Othering has worked since 1637 (13) and this principal has been used by every major party since to win elections. Time and time again the British public has proved they will permit personal financial or civil loss if you can make a vote for one party look advantageous for “white Britain” as a whole.

What’s worse, these deluded values are driven by the fear of immigration, not the reality of it. Some of the least diverse areas of the country voted for Brexit. Areas of the country drowning in EU funding voted for Brexit.

Everyone criticised the Brexit campaign for using straight up racism but I don’t recall many Remainers championing migration from people outside of the EU. They were largely silent when it was decided that non-EU immigrants could only settle in the UK if they earned more than £35,000 (14), £8,000 more than the national average. Now the rights of EU (read: white) citizens are under threat and suddenly migration becomes the great cause of the modern age. White supremacy is an issue that affects the left and right.

When the mere thought of the other is considered more harmful than actual economic loss, rational politics don’t cut the English mustard.

It is the privilege of the Labour Party leadership to think the moral high ground is enough. Re-distribution of wealth isn’t attractive to a British population who thinks it’s already in the right hands (the irony being, most of the top 20 richest Britons are immigrants). They don’t care about big business because they have no proximity to these faceless corporations. Besides, big corporations represent the dream – they should exploit the planet and it’s resources, it’s their supreme right. Why should big business pay for the NHS? It’s their money, they worked hard for their money, they’re not the enemy. It’s hard to picture Amazon as the enemy when brown faces and people with unpronounceable surnames are on the high streets of little Britain. Why is it Vodafone’s fault if a person can’t get a GP appointment? People have always been more offended by political correctness than some big company’s tax return.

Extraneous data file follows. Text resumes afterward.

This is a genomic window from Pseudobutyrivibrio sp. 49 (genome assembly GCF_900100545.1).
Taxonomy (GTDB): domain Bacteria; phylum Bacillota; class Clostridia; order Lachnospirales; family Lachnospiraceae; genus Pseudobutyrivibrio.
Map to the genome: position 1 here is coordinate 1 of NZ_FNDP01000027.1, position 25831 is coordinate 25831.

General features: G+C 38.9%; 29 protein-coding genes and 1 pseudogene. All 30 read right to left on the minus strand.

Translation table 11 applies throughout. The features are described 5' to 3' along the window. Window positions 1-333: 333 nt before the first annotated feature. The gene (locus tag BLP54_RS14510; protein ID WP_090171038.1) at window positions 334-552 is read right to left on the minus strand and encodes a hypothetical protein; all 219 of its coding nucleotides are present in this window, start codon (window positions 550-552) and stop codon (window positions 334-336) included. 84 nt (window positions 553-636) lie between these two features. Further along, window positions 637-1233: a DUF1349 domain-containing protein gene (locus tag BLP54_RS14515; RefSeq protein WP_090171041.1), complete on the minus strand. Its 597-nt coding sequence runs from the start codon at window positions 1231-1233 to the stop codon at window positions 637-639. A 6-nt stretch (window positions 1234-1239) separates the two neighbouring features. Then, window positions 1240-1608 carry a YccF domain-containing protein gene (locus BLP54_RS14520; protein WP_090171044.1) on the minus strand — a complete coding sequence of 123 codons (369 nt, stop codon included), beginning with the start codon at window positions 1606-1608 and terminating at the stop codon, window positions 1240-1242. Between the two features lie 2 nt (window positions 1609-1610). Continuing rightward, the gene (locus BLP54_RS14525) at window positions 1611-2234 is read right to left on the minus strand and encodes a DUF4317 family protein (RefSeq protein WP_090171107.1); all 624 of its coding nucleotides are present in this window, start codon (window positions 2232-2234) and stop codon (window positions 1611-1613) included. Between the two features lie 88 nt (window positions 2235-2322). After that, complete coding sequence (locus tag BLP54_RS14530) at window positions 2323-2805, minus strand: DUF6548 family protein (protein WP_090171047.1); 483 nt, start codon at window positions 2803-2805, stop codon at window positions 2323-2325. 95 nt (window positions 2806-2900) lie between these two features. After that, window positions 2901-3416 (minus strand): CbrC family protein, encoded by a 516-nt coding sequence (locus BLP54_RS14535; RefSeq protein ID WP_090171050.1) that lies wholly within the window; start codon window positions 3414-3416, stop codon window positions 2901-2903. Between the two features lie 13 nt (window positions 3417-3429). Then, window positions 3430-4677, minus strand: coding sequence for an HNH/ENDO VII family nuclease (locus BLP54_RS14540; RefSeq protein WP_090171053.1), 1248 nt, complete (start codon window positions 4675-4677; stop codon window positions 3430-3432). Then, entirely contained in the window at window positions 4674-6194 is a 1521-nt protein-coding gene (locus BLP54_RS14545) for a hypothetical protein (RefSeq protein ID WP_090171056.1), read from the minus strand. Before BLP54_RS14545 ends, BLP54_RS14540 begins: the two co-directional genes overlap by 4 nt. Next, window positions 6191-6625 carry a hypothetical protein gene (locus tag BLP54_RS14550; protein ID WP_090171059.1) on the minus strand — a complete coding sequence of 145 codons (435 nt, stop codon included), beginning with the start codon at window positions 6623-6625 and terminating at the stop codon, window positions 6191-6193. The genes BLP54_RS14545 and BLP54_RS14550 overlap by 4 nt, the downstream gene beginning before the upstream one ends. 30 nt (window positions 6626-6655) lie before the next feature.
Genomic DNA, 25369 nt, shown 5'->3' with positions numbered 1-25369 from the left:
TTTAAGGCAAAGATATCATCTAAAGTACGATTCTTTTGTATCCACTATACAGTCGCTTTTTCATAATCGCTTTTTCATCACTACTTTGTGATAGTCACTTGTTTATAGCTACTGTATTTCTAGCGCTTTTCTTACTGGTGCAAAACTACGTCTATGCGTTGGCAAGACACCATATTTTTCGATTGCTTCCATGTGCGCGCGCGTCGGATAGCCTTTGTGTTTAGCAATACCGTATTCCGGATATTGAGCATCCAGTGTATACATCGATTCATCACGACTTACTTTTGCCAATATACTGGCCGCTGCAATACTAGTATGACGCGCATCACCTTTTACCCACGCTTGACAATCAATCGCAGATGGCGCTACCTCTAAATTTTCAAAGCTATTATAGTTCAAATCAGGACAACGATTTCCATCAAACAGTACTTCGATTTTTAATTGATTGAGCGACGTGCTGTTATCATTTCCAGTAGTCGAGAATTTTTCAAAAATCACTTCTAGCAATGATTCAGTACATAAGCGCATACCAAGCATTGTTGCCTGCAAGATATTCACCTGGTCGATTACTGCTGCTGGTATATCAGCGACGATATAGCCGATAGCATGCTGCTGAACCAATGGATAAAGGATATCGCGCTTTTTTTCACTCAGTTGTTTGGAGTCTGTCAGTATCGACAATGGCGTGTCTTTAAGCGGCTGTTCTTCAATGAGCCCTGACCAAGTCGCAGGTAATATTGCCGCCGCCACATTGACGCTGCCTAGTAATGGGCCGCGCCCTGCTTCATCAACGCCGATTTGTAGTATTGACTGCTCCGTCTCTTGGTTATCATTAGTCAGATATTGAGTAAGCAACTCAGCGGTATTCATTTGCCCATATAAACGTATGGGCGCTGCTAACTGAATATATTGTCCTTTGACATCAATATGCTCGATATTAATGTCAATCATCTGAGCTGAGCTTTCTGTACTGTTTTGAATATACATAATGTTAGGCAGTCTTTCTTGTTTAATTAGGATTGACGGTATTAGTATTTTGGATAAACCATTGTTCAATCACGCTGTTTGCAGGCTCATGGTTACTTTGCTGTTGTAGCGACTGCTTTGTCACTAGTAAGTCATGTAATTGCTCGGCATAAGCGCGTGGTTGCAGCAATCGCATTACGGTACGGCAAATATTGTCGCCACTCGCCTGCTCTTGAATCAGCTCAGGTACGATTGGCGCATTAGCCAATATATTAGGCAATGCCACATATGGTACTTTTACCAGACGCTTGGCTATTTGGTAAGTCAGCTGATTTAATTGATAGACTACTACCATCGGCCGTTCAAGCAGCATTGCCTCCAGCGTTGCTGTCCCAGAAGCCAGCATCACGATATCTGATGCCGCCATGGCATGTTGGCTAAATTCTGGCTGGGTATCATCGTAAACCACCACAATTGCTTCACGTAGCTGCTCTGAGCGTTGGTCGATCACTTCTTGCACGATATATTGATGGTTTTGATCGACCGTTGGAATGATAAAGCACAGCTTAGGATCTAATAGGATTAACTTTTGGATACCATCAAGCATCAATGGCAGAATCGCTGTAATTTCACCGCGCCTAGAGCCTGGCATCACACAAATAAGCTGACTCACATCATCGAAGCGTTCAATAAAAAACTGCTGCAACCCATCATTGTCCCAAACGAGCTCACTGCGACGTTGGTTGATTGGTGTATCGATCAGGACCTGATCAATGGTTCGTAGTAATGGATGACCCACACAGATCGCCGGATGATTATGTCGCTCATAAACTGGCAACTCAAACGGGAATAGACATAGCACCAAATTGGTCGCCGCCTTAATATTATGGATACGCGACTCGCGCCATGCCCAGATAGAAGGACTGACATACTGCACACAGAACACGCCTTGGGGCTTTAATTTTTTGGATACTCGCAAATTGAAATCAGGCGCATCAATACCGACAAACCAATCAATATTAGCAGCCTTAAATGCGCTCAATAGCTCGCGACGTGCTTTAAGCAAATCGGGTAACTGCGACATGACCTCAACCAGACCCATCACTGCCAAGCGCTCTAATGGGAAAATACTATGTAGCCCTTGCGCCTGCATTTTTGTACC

The truth is, this country is scared. A massive section of the electorate would trade the NHS for the good ol’ days when their needs were prioritised, diversity quotas meant burning corks and playgrounds were death traps.

New Labour won in 1997 by the subtle triggering of ‘cool Britannia’ and fanning the embers of the financial service sector. People could deal with 1/10th of the Spice Girls being Afro-Caribbean because they had 95% mortgages and new cars. The electorate was made comfortable that their perceived superiority would continue unabashed. Now, there is no promise of wealth to distract them, so what do they do? They fall back into neo-conservatism; they would rather have no wealth than wealth that can be shared or taken from billionaires they are more willing to relate to than an immigrant.

The current ‘them’ and ‘us’ politics isn’t working for Labour because for Britain, ‘them’ isn’t defined as Starbucks or people who earn more than £80,000 a year. ‘Them’ is always going to imply people who are coming over here and taking jobs.

JC wants people to think like him. But you need an education for that which can’t be learnt in 5 weeks.

The ratings are in plain sight. The Conservatives run a terrible government but they have never been so popular. We need to stop scratching our heads over this. We need to wake up and smell the bigotry.


Symbolism and Meanings in Get Out

May 11, 2017